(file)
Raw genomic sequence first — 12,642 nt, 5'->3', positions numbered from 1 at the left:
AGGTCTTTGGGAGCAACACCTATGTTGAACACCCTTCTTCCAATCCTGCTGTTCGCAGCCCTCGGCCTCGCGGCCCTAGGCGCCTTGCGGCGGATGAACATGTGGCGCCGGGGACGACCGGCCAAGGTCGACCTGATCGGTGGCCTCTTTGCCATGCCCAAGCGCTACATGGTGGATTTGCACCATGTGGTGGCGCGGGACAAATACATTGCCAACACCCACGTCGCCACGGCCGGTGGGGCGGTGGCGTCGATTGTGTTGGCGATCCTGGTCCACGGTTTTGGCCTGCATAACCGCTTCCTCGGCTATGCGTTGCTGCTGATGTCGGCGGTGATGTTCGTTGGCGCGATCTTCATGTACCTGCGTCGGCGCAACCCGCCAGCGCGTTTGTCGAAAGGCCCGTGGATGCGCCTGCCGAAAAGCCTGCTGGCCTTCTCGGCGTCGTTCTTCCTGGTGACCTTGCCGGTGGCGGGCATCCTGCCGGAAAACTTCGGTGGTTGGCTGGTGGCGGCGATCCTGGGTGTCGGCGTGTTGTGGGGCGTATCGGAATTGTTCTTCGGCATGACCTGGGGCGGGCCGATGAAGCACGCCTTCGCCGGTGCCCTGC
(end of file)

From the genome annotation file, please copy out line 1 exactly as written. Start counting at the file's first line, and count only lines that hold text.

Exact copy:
Raw genomic sequence first — 12,642 nt, 5'->3', positions numbered from 1 at the left: